Let’s consider, for example, that Burgess wrote lots of short and straightforward novels that he needed to be quick best sellers to make some money. He did not live the life of the bourgeois artist. Instead, he produced novels with the hope that that would give him economic stability. He often disregarded music because it was not financially secure, but, as has been acknowledged by Burgess’s biographers Roger Lewis[2] and Andrew Biswell,[3] it certainly appears to have been his primary obsession. Through writing his novels using almost phonological symbols, Burgess demonstrated his fascination with language and sound, and also his desperation to break free of traditional narrative styles; for example, in the Enderby novels, he combines drama and prose. He was often criticised because his characters were alleged to be all somehow the same, with the same frustrations and the same cunning linguistic expressions. The literary world was harsh, and he was equally harsh on himself. He retreated into a life of academia as a visiting professor in few American universities because that was thought to be sensible and perhaps more stable than churning out novels. It appears to me that this story of trying to fit into literary society sounds all too familiar to artists’ survival in 2017.

Burgess’s struggle for recognition and financial remuneration is common to the general stereotype of the struggling artist, and particularly relevant to the present day. He is even being mapped directly onto the contemporary landscape: articles have appeared such as such as Will Carr’s June 2016 entry in the Anthony Burgess Foundation blog, “Chunnel Vision: Anthony Burgess and Europe”, which ponders what Burgess’s position on Brexit would have been.[4] I think we have to be careful not to be too cavalier in this regard though: Burgess was not attached to overt political discourse, and his political positions certainly did not define him. What is more valuable from articles such as Will Carr’s, is the way that Carr examines Burgess’s position on Europe, painting a clearer picture of how Burgess considered himself more as a European than a British citizen. In fact, Burgess did not even consider himself English: he said so explicitly in his autobiography You’ve Had Your Time.[5] This is another aspect that we lose when we think of him only as the author of the novel on which Stanley Kubrick’s film was based, A Clockwork Orange.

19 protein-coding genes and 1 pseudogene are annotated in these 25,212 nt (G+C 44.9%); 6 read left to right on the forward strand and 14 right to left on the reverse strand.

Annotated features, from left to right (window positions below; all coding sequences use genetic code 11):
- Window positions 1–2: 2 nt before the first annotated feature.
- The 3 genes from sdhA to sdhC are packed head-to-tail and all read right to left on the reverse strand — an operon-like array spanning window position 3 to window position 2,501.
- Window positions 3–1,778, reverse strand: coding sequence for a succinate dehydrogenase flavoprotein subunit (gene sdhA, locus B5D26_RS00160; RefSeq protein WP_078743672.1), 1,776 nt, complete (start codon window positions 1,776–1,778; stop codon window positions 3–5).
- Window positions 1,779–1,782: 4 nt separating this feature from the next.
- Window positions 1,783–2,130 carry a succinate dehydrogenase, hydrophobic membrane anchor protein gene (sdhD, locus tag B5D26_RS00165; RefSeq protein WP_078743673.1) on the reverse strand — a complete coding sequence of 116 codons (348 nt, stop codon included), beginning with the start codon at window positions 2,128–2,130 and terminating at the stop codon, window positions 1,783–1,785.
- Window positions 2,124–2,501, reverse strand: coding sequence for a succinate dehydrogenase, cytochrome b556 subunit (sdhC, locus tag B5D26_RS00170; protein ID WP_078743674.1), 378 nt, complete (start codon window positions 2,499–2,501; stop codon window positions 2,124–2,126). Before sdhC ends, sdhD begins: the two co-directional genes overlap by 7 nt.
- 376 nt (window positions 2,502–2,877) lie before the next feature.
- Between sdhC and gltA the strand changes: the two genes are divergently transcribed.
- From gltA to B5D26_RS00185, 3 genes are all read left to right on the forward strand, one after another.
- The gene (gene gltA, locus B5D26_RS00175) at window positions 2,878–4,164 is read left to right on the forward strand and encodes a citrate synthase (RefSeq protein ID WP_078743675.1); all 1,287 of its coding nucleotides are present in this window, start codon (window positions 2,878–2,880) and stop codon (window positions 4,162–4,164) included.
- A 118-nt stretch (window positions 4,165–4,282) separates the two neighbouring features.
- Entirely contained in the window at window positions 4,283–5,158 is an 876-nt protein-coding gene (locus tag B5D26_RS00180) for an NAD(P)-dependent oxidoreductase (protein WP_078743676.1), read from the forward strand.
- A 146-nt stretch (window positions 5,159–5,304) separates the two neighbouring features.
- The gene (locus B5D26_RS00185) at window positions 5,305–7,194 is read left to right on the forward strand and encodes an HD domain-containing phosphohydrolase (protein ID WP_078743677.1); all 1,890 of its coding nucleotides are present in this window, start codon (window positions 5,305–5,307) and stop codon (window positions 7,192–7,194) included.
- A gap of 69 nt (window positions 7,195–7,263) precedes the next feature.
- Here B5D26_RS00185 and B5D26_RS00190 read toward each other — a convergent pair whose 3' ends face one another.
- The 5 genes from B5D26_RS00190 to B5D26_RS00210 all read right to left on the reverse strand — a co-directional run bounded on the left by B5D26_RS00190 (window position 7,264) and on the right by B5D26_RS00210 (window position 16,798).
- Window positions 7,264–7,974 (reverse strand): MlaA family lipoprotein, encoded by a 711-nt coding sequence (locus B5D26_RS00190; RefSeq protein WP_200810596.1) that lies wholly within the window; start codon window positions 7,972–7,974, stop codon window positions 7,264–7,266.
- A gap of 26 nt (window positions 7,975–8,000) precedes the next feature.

Art and its role in Burgess’s life seems to have been equally neglected in the popular image of him. He knew how art could change lives; it is certainly what gave his life purpose. I would invite interested readers to examine The Enderby Novels – three novels that can be found under the name The Complete Enderby – through which Burgess creates a form of fictionalised autobiographical novel. Enderby, a poet who physically looks like Burgess and shares many other similarities with the author, lives a number of adventures trying to look for his role – if he has any –in contemporary society. This narrative gestures again to Burgess as self-reflexive artist, and can even be seen to hint at his musical expertise beyond literature: the movements within the narrative of The Enderby Novels feel almost akin to a classical composition. If we want to commemorate in 2017 what he accomplished, we have to consider Burgess the artist, the man who thought globally about humanities and who imbued his work with subtle nuance. He plays with art but we have to learn how to read him, and read him more widely. His centenary is an appropriate time to begin to consider his work more broadly.